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Task: Provide an ecological explanation of why koi carp (Cyprinus carpio) are considered a pest in Waikato waterways, discuss three strategies for managing this invasive species and recommend a preferred strategy based on your analysis.

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Tempero et al. (2006) (first) | Tempero et al. (2006) (second) | Tempero et al. (2006) (third) | 
Hicks & Brijs (2009) | Ling (2009)  | Tempero et al. (2006) (fourth)

In Waikato waterways male koi carp typically mature in two years and females in three years, with a lifespan in excess of 8 and 12 years respectively (Tempero et al., 2006). Spawning typically occurs in water temperatures of 18-28oC and in northern New Zealand has been found to occur from September to April given appropriate conditions (Tempero et al., 2006). In the Waikato, warm water temperatures mean repeated spawning is possible within one breeding season (Tempero et al., 2006). This ability to breed rapidly may have contributed to the increase in numbers of feral koi carp in Waikato waterways degrading freshwater ecosystems in the region. Hicks and Brijs (2009) found that "[t]here was a wide size range of koi carp ranging from 60 to 470 mm suggesting that successful recruitment is occurring in the lake [Lake Ngaroto]" (p. 15). Although physical removal of invasive fish species is generally considered ineffective at achieving complete eradication, it can be used to hold a population to a level at which the ecological impacts are minimal (Ling, 2009). However, Tempero et al.'s (2006) research indicates that attempts to control the feral population of koi carp in the Waikato using selective netting are unlikely to be successful due to compensatory growth in the remaining population. This is because the females that are not culled are likely to produce a greater number of eggs and may spawn more than once in the season. Selective netting is therefore an ineffective management strategy for koi carp, as the population is likely to recover quickly.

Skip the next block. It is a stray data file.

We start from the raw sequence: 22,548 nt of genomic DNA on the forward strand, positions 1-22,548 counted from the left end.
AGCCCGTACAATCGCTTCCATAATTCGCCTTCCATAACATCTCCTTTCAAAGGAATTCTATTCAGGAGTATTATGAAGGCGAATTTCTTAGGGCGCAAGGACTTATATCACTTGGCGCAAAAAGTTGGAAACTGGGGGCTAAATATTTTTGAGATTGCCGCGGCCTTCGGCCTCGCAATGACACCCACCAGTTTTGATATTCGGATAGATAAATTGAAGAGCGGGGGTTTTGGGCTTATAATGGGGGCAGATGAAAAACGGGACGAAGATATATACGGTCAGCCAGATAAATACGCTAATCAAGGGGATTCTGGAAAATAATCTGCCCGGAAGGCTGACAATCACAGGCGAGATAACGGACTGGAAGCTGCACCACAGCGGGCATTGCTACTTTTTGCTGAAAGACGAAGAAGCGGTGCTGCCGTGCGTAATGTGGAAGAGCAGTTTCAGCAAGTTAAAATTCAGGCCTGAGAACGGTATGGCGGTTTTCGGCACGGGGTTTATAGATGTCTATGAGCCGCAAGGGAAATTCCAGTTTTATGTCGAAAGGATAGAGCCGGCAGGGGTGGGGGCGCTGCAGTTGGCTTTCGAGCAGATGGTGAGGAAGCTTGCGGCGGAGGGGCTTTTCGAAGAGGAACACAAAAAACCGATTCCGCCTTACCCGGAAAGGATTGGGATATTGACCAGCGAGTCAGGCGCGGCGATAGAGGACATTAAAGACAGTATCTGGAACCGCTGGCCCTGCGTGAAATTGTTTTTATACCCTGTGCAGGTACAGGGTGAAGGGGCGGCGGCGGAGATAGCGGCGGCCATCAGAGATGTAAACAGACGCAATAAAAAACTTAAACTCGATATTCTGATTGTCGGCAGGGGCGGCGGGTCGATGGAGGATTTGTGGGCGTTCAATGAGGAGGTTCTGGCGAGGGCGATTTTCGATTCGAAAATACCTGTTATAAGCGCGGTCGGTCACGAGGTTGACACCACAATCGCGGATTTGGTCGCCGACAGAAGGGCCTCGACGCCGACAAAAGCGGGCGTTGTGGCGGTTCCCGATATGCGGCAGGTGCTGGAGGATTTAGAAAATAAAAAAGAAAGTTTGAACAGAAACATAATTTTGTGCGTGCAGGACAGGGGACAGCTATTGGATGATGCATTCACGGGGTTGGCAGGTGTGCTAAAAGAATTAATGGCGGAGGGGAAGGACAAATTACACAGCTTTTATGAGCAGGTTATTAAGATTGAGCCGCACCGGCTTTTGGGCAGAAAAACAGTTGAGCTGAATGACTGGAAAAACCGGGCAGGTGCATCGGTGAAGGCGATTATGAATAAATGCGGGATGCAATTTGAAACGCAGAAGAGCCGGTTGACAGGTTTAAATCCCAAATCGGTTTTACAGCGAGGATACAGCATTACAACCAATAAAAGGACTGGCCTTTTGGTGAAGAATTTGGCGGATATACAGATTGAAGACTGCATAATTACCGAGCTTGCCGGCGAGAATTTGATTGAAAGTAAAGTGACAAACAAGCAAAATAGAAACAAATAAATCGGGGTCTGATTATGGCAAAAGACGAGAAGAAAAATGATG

References:

Hicks, B.J., & Brijs, J. (2009). Boat electrofishing survey of Lake Ngaroto (CBER contract report 111). Retrieved from http://cber.bio.waikato.ac.nz/PDFs/CBER_111.pdf

Ling, N. (2009). Management of invasive fish. In M.N. Clout & P.A. Williams (Eds.), Invasive species management: A handbook of principles and techniques (pp. 185-204). Oxford, United Kingdom: Oxford University Press.

Tempero, G. W., Ling, N., Hicks, B. J., & Osborne, M. W. (2006). Age composition, growth, and reproduction of koi carp (Cyprinus carpio) in the lower Waikato region, New Zealand. New Zealand Journal of Marine and Freshwater Research, 40, 571-583.

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